Geof Cox's Blog

Social Enterprise in Russia – Week 3 - Moscow & Aleksin

If you want to read from the start of my July in Russia experiences please start from Social Enterprise in Russia – Week 1 - Moscow, Schekino and Kaluga

My last weekend in Moscow (until October) turned out beautifully: still hot and sunny, but a gentle fresh breeze took the temperature down a little – to the high twenties rather than the mid thirties – and cleared the air.

The weekend highlight was the modern Tretyakov gallery – I finally understood socialist realism as something more than what I think Adorno called 'boy meets tractor' art. Right next to what is I guess the most famous architectural model in the world – Tatlin's Monument to the Third International – was the gallery shop: a few books and cards half-displayed behind counter and glass. This is Russia's equivalent to the Tate gallery – where I'm sure there would be half the floor devoted to sales. Later in the Oxfam office Sergey told me that the government (the Tretyakov is a state gallery) had been advised by top gallery consultants from the west on just such social enterprise, but they couldn't get a big sales floor past the middle level bureaucrats. I left the Tetyakov with 2 10-rouble postcards and wondered outside through the labyrinth of street artists painting portraits and selling picturesque landscapes, and thought about the commodification of art. Maybe the beaurocrats got it right after all...

Our last journey was to Aleksin. Southwest out of Moscow the countryside gradually becomes more like Britain – no hedges or stone walls, but bigger fields on rolling hills, sometimes even separated by lines of trees that if you're feeling a little homesick might just be mistaken for hedges.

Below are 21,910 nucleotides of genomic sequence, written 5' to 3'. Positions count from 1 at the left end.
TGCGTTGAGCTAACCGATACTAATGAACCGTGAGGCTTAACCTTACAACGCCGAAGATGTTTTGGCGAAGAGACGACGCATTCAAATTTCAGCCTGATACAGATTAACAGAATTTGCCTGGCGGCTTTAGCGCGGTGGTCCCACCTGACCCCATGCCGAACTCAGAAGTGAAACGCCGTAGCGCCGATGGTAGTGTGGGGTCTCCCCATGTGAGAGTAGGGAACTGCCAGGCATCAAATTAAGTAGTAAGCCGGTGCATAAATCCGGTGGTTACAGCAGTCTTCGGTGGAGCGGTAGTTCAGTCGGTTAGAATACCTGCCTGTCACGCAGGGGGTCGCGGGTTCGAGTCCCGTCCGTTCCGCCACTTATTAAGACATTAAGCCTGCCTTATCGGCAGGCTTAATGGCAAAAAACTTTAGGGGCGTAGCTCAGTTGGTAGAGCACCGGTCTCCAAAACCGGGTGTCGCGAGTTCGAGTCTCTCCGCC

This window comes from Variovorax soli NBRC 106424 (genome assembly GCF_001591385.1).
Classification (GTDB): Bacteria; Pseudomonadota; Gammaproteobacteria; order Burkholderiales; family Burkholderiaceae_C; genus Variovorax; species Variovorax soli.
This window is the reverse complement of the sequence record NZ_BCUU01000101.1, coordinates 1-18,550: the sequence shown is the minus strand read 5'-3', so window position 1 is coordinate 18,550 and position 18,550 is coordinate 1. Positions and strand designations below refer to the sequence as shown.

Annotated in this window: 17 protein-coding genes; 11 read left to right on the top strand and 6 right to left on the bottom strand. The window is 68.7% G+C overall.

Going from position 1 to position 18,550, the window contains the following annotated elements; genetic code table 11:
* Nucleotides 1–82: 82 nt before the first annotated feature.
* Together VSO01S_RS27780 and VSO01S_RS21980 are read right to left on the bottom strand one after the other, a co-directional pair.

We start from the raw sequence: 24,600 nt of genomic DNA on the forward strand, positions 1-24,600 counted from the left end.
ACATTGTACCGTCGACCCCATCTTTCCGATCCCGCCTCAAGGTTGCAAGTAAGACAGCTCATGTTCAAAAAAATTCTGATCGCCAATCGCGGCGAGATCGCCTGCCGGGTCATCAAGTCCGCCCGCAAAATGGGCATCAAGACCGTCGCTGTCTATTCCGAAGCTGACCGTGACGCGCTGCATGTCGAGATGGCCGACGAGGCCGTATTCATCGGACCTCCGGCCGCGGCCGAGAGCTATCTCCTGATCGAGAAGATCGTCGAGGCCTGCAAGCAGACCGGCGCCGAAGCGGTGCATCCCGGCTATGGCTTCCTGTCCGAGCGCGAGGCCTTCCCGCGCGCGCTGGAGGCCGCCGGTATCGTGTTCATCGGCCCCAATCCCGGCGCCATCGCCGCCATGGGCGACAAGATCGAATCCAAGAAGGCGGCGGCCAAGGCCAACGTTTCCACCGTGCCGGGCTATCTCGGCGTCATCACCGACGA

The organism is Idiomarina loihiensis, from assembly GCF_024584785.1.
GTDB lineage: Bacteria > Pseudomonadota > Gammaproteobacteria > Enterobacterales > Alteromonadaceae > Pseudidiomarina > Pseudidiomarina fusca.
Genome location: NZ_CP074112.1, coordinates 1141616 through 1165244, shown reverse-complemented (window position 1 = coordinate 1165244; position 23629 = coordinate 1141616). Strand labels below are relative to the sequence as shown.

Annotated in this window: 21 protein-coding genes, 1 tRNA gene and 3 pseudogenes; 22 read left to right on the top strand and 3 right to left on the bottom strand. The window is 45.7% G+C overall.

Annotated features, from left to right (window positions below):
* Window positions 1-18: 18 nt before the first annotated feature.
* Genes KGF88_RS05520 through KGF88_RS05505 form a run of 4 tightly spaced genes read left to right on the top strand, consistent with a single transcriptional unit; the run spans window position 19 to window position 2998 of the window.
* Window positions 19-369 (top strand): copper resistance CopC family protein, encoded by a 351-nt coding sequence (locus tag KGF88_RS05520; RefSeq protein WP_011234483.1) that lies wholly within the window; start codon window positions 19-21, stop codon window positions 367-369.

Victor saved the best of his mini-guide to Russian food and drink to the last: in Aleksin we stayed in a log cabin and cooked 'shashlyk' over an open fire. Victor's friend Sasha brought his 12-string guitar and played 'chanson' – a French name for a uniquely Russian style, music shot through with minor chords and words of loss, remembered home and family, doomed love. All westerners here must at some time think about what Anna calls – with some irony – 'the mysterious Russian soul'. The sentimentality and nostalgia of these songs is clearly part of the Russian experience – natural enough perhaps for people who have suffered such huge dislocations over many generations. Sasha handed me the guitar and, although not used to a 12-string I managed to play a couple of western pop songs in major keys. Only afterwards did it occur to me that they were about individuals remaining strong in the face of minor difficulties like the end of a 'so-so' love affair. Sasha – who has lived in the frozen north, served in the soviet navy, been sent to prison and is now a lawyer – might, had he understood the words, have thought 'so what?'

The next day in Aleksin we met 2 more projects centred on children: a school social enterprise at Comprehensive School No.11, and a chldren's television production company (all jobs done by and for the children). At the back of School No.11 they have preserved a bullet and shell marked wall as a memorial of the Second World War – what the Russians call The Great Patriotic War. The German army reached the river at Aleksin and either deliberately or accidentally shelled the school. When asked recently to photograph the most important places in their town the schoolchildren came here first. I grew up in a time when the shadow of the Second World War loomed large in Britain, but I find it hard to conceive, let alone communicate its significance for Russians. We sometimes complain about the American film industry's portrayal of the War as won by the Americans, but we hardly think about the Russians. Looked at from here, however, it seems very much like a War between Russia and Germany, with a few skirmishes involving other nations around the edges. One in three of all the people killed in the Second World War was a Russian. In the battle of Kursk the Germans lost more tanks than in the whole of the rest of the War put together.